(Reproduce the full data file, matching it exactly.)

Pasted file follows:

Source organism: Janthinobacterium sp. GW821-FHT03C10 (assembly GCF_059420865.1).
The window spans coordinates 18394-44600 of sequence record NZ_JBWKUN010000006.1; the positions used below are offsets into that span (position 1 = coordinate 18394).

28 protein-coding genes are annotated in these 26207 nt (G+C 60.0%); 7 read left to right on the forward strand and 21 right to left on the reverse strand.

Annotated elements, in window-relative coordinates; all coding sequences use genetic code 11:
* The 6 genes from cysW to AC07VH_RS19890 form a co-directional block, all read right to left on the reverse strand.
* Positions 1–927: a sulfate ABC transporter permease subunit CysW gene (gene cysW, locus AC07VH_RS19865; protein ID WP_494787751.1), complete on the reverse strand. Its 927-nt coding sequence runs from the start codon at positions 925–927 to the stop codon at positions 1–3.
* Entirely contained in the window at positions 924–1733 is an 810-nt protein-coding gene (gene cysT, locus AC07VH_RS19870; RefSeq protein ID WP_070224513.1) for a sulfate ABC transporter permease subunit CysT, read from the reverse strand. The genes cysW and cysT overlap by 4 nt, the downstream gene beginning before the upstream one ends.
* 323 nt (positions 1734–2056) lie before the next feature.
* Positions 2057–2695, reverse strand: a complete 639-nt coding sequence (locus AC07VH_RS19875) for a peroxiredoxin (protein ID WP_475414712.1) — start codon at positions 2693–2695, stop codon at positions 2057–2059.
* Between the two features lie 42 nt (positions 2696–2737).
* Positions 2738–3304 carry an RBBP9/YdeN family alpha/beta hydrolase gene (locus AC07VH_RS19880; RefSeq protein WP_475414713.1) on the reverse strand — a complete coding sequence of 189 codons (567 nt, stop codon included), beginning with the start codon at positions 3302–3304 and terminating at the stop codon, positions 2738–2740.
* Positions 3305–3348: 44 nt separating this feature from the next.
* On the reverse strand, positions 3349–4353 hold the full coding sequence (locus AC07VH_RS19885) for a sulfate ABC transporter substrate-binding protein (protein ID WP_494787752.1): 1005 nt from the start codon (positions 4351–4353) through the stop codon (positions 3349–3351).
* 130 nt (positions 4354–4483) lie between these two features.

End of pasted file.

Source organism: Janthinobacterium sp. GW821-FHT03C10 (assembly GCF_059420865.1).
The window spans coordinates 18394-44600 of sequence record NZ_JBWKUN010000006.1; the positions used below are offsets into that span (position 1 = coordinate 18394).

28 protein-coding genes are annotated in these 26207 nt (G+C 60.0%); 7 read left to right on the forward strand and 21 right to left on the reverse strand.

Annotated elements, in window-relative coordinates; all coding sequences use genetic code 11:
* The 6 genes from cysW to AC07VH_RS19890 form a co-directional block, all read right to left on the reverse strand.
* Positions 1–927: a sulfate ABC transporter permease subunit CysW gene (gene cysW, locus AC07VH_RS19865; protein ID WP_494787751.1), complete on the reverse strand. Its 927-nt coding sequence runs from the start codon at positions 925–927 to the stop codon at positions 1–3.
* Entirely contained in the window at positions 924–1733 is an 810-nt protein-coding gene (gene cysT, locus AC07VH_RS19870; RefSeq protein ID WP_070224513.1) for a sulfate ABC transporter permease subunit CysT, read from the reverse strand. The genes cysW and cysT overlap by 4 nt, the downstream gene beginning before the upstream one ends.
* 323 nt (positions 1734–2056) lie before the next feature.
* Positions 2057–2695, reverse strand: a complete 639-nt coding sequence (locus AC07VH_RS19875) for a peroxiredoxin (protein ID WP_475414712.1) — start codon at positions 2693–2695, stop codon at positions 2057–2059.
* Between the two features lie 42 nt (positions 2696–2737).
* Positions 2738–3304 carry an RBBP9/YdeN family alpha/beta hydrolase gene (locus AC07VH_RS19880; RefSeq protein WP_475414713.1) on the reverse strand — a complete coding sequence of 189 codons (567 nt, stop codon included), beginning with the start codon at positions 3302–3304 and terminating at the stop codon, positions 2738–2740.
* Positions 3305–3348: 44 nt separating this feature from the next.
* On the reverse strand, positions 3349–4353 hold the full coding sequence (locus AC07VH_RS19885) for a sulfate ABC transporter substrate-binding protein (protein ID WP_494787752.1): 1005 nt from the start codon (positions 4351–4353) through the stop codon (positions 3349–3351).
* 130 nt (positions 4354–4483) lie between these two features.